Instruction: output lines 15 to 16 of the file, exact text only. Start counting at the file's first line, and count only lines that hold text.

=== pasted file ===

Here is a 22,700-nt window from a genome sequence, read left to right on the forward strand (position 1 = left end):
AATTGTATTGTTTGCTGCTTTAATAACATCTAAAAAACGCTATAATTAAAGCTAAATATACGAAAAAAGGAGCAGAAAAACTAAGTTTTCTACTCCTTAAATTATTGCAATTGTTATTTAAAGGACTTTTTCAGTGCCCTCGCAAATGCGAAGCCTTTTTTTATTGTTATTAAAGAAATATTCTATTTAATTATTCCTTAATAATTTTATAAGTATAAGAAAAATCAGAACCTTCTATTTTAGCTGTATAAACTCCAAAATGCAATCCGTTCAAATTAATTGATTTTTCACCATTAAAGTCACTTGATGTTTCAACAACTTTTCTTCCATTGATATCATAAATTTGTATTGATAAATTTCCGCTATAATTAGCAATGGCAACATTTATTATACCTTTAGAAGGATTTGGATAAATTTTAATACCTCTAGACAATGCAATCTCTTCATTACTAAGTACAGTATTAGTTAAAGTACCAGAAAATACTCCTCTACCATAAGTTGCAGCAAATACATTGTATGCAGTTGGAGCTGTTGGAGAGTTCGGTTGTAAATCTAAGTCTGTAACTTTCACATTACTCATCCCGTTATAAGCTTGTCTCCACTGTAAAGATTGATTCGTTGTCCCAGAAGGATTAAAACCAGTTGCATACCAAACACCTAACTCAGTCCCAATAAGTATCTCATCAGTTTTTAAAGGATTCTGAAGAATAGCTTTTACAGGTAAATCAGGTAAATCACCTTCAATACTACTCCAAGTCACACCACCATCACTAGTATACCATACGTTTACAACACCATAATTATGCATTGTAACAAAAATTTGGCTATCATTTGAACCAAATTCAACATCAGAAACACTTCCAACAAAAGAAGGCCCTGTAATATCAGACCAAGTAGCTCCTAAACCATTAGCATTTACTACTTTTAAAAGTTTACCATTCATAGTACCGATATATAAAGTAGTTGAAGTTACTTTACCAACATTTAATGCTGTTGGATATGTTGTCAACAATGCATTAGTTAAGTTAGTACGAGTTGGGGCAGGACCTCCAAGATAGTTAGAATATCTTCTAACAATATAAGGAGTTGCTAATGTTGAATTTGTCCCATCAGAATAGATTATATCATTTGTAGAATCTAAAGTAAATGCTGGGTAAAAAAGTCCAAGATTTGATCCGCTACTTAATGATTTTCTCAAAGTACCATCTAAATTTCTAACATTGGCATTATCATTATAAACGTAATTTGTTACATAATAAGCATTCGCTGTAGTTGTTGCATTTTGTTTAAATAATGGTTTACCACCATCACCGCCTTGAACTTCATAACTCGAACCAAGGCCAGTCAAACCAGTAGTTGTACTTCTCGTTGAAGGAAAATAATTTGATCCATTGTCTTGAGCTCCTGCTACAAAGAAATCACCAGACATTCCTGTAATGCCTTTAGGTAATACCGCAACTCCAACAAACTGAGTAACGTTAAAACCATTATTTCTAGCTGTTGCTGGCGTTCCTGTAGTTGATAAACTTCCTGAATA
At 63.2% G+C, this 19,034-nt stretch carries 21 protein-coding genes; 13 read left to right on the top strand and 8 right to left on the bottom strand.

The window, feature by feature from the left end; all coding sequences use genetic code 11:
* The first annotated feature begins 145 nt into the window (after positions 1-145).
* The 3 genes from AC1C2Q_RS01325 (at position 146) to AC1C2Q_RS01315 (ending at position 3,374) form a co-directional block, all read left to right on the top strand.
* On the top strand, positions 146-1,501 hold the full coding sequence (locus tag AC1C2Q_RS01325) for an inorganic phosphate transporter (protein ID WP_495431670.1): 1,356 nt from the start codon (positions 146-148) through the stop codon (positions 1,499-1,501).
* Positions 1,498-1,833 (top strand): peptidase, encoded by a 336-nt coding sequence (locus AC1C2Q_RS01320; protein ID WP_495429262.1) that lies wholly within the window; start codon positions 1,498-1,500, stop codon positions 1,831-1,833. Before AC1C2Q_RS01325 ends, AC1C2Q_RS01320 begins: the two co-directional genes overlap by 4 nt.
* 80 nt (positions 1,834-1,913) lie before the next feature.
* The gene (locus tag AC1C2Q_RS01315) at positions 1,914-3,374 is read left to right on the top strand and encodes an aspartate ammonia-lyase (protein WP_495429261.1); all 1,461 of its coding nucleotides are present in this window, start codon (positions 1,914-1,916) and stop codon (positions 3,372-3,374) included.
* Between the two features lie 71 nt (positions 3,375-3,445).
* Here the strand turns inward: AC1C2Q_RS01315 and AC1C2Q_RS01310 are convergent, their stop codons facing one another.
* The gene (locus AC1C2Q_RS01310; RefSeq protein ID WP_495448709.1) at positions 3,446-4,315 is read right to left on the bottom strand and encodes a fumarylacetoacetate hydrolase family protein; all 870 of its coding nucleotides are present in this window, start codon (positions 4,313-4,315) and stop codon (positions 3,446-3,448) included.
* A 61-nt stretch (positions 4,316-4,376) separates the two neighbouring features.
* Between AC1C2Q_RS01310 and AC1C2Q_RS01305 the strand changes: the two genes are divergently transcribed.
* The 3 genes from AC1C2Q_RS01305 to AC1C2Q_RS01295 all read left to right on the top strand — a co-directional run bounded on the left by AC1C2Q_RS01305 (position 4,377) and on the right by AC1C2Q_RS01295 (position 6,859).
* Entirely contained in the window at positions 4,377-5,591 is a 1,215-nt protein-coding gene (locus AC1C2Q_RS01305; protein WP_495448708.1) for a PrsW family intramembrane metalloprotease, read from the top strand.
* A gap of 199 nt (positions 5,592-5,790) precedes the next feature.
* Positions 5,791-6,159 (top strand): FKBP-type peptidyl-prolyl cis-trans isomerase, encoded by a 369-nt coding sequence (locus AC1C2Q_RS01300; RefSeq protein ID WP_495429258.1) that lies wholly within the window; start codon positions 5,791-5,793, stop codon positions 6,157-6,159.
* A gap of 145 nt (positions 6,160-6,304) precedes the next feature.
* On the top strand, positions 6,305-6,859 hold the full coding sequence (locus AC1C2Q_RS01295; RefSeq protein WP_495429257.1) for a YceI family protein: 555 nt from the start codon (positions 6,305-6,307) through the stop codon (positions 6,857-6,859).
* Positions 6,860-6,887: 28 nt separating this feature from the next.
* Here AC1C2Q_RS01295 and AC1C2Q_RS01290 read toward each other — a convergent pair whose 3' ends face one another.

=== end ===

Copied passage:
* Between AC1C2Q_RS01310 and AC1C2Q_RS01305 the strand changes: the two genes are divergently transcribed.
* The 3 genes from AC1C2Q_RS01305 to AC1C2Q_RS01295 all read left to right on the top strand — a co-directional run bounded on the left by AC1C2Q_RS01305 (position 4,377) and on the right by AC1C2Q_RS01295 (position 6,859).